Poltronieri, Sara (2008) Determination of the orbit of Titan from Cassini. Altimeter data. [Ph.D. thesis]
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The research presented in this thesis concerns the improvement of Titan’s orbit determination by the
means of the altimetric data captured by the Cassini’s RADAR instrument. The work carries out the
development and implementation in the SOSYA (SOlar SYstem Astrometry) software tool, of a module,
called SOSYA?ART (SOlar SYstem Astrometry?Altimetric Run Tool), that computes bodies’Orbit Determination
by an altimetric type process. Moreover, the Measurements Simulation part of SOSYA has
been enriched the introduction of the module that creates synthetic altimetric measurements at given
observation times set. This research can be divided in four parts.
The first part gives a brief introduction of the Cassini mission and a detailed description of the
RADAR instrument on board the satellite with its features and scientific purposes. RADAR is a multimode
instrument that uses the five beam antenna feed assembly associated with the spacecraft high
gain antenna to transmit and receive electromagnetic radiation according to different operative modes:
imaging mode, altimeter mode, radiometer and scatterometer mode. A precise observation sequence of
observations is performed during each Titan’s encounter: within 25,000 km range active scatterometer
measurements start, then the low resolution altimeter mode is planned between 9000 and 22.500 while the
high resolution altimeter mode is performed between 4000 and 9000 km. The imaging mode is selected
while the spacecraft altitude passes from 4000 km to its minimum value, then outbound observations are
repeated in reverse order.
Basic concepts of the radar theory and signal modulation are presented. Radar data acquisition is a
type of remote sensing technique. These techniques acquire information detecting and measuring changes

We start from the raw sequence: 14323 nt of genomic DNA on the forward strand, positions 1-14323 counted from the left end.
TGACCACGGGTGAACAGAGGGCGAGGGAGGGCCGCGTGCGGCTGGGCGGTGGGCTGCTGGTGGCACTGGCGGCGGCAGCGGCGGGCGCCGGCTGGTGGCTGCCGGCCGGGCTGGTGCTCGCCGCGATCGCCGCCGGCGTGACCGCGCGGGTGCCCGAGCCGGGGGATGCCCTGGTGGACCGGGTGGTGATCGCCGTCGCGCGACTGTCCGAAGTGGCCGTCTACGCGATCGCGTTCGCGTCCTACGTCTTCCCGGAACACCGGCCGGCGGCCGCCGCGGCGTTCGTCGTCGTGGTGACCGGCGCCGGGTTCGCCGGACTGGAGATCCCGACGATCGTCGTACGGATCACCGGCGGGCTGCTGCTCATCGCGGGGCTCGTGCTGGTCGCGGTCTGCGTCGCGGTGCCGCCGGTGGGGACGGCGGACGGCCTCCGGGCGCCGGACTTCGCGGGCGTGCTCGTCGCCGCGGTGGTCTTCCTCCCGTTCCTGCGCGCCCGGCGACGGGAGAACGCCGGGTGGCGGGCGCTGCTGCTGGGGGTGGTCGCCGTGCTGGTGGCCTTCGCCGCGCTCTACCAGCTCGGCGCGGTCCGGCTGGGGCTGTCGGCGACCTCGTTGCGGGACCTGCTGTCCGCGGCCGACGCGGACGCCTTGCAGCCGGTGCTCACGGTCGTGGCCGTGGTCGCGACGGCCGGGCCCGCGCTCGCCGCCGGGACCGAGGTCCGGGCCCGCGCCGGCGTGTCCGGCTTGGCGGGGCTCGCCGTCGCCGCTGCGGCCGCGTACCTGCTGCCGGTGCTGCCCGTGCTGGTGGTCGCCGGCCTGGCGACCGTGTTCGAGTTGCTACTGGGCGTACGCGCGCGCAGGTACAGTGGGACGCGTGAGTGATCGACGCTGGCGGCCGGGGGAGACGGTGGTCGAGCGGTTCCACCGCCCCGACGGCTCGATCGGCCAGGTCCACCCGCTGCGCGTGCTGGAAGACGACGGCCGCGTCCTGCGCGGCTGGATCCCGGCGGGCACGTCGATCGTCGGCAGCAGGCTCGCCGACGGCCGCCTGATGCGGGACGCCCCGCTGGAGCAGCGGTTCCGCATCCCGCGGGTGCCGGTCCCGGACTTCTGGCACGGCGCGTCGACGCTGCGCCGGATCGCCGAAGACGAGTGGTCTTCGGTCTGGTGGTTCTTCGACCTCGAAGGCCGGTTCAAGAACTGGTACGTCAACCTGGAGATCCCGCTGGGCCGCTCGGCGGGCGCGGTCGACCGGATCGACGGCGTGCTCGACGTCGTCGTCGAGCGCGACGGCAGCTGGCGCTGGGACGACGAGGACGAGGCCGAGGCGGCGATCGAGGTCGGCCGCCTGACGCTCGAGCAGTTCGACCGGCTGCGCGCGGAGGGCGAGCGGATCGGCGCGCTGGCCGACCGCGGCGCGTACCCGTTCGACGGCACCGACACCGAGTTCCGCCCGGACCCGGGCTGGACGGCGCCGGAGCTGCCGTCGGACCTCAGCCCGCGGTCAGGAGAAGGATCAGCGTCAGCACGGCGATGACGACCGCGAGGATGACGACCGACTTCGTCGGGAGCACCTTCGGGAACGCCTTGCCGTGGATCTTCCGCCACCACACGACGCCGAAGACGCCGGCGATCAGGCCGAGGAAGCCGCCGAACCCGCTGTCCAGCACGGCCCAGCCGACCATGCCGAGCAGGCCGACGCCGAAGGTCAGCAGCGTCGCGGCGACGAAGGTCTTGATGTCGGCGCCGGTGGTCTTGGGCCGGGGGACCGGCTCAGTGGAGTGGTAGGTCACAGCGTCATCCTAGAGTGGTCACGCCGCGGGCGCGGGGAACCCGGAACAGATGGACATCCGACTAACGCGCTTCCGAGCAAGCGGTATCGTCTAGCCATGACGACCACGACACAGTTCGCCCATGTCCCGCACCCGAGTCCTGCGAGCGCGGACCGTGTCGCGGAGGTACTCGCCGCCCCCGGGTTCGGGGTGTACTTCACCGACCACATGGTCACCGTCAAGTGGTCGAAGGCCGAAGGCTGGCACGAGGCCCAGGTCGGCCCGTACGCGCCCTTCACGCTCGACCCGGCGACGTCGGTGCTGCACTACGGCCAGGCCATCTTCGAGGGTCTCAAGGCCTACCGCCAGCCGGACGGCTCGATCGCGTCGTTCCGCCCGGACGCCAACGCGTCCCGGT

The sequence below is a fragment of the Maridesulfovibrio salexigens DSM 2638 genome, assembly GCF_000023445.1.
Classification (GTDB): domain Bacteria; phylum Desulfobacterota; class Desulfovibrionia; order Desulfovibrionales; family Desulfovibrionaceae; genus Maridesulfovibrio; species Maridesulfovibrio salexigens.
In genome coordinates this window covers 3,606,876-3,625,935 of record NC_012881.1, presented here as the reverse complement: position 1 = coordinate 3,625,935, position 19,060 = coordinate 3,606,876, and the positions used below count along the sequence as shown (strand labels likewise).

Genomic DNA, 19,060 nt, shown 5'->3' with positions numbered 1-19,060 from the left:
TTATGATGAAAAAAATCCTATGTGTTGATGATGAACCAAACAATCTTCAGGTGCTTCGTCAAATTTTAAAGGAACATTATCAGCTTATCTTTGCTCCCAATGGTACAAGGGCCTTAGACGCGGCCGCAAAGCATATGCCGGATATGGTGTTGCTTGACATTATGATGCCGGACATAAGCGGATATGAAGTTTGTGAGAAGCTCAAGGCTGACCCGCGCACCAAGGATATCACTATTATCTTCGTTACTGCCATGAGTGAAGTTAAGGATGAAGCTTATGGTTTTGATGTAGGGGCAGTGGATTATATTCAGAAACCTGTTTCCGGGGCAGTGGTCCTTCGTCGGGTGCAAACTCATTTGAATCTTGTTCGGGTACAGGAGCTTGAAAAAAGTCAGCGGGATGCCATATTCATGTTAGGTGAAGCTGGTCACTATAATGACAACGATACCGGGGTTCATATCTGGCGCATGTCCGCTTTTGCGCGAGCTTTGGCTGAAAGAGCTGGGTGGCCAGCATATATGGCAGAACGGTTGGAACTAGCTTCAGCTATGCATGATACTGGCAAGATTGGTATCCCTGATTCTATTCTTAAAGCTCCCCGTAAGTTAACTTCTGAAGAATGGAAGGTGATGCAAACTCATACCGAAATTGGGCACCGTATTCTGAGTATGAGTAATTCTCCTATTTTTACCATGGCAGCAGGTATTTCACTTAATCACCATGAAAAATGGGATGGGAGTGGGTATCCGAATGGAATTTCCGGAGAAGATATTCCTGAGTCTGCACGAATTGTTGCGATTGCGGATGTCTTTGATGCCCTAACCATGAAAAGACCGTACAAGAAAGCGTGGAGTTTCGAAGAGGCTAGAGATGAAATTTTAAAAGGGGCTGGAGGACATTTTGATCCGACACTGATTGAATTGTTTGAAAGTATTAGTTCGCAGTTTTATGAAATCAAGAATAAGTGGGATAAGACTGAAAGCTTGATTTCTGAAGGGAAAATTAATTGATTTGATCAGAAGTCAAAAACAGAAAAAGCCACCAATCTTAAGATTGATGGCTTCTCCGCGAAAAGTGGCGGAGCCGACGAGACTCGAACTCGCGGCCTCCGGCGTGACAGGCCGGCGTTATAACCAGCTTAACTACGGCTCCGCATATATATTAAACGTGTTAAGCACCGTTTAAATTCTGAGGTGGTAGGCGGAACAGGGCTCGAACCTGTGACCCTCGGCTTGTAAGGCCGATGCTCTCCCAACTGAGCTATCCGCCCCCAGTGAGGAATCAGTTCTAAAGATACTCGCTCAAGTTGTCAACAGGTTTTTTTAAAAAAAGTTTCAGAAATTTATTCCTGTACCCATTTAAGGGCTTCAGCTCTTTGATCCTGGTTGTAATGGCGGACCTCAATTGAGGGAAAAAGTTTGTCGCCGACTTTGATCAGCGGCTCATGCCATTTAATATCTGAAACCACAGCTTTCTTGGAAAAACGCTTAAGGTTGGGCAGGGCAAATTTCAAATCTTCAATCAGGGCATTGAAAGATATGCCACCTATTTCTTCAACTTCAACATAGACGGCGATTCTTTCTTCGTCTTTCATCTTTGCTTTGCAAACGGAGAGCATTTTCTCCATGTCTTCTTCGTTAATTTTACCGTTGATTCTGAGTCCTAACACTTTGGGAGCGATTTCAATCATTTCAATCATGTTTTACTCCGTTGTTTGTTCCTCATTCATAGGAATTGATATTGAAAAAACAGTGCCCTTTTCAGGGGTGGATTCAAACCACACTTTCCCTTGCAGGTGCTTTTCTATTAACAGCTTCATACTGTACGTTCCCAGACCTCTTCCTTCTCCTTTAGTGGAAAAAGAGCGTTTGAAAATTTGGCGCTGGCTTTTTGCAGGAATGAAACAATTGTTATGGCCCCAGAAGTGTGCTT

that the object causes on the surrounding field (potential, electromagnetic or acoustic field). In fact, radar
altimetry involves bouncing microwave pulses off the surface of the target body and measuring the time
it takes the echo to return to the spacecraft.
The second part is concerned with the fundamentals of orbit determination. Statistical orbit determination
is the set of techniques that allows the estimation of the orbital parameters of a spacecraft
or a celestial body during its motion in the Solar System. It is the problem of determining the best
estimate of the orbital parameters of a spacecraft or a celestial body, whose initial state is unknown,
from observations influenced by random and systematic errors, using a mathematical model that is not
exact. Then we give the detailed development of the geometrical observation model used to determine
the altimetric measurement for the residuals computation at each observation time.
The problem of orbit determination is solved by SOSYA?ART for Titan’s state at epoch, t0, keeping
fixed the trajectory of Cassini spacecraft. Titan’s surface is considered as a sphere of 2575 km radius and
the problem is solved in the reference frame centered on the barycenter of the Saturnian system. At each
observation time, Cassini’s ephemeris and attitude values are read from SPICE’s SPK and CK kernels
files and corrected for light time, while Titan’s states are integrated and interpolated by the means of
SOSYA’s Orbit Simulation capability . Then, as the field of view direction of RADAR beam is strictly
connected to the spacecraft’s attitude, the intersection point with the surface is computed and residual
value is found. The weighted least squares method is applied to fit to the observational data and the set
of adjustable parameters are Titan’s position and velocity.
The third part is dedicated to the altimetric data used and to the flybys during which they were
collected by the Cassini RADAR. The altimetric observation processed in the software tool is the distance,
or rather the range-to-target (RTT), measured from the antenna’s center of phase to the surface of the
target body. The altimetric data have been received from CO.RI.S.T.A. (Consortium for Research on
Advanced Remote Sensing Systems) and they have been collected in 12 of 44 Titan’s flybys, beginning
from the flyby completed on 26th October 2004 (Ta) and up to the one completed on 20th December